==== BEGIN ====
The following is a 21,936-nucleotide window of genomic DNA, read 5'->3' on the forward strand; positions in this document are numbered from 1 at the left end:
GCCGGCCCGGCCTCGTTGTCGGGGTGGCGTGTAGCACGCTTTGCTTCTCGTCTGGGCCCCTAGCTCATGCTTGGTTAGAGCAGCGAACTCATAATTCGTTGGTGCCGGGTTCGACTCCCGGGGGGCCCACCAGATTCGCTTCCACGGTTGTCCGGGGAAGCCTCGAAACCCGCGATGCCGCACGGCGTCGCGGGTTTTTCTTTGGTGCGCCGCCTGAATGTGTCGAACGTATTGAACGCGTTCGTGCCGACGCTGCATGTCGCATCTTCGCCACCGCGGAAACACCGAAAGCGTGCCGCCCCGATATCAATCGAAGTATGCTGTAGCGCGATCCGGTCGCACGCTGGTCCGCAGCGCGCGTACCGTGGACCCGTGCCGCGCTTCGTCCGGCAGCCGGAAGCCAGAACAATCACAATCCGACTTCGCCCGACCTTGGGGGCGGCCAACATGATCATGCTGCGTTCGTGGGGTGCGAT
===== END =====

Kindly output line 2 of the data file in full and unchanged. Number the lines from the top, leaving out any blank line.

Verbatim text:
GCCGGCCCGGCCTCGTTGTCGGGGTGGCGTGTAGCACGCTTTGCTTCTCGTCTGGGCCCCTAGCTCATGCTTGGTTAGAGCAGCGAACTCATAATTCGTTGGTGCCGGGTTCGACTCCCGGGGGGCCCACCAGATTCGCTTCCACGGTTGTCCGGGGAAGCCTCGAAACCCGCGATGCCGCACGGCGTCGCGGGTTTTTCTTTGGTGCGCCGCCTGAATGTGTCGAACGTATTGAACGCGTTCGTGCCGACGCTGCATGTCGCATCTTCGCCACCGCGGAAACACCGAAAGCGTGCCGCCCCGATATCAATCGAAGTATGCTGTAGCGCGATCCGGTCGCACGCTGGTCCGCAGCGCGCGTACCGTGGACCCGTGCCGCGCTTCGTCCGGCAGCCGGAAGCCAGAACAATCACAATCCGACTTCGCCCGACCTTGGGGGCGGCCAACATGATCATGCTGCGTTCGTGGGGTGCGAT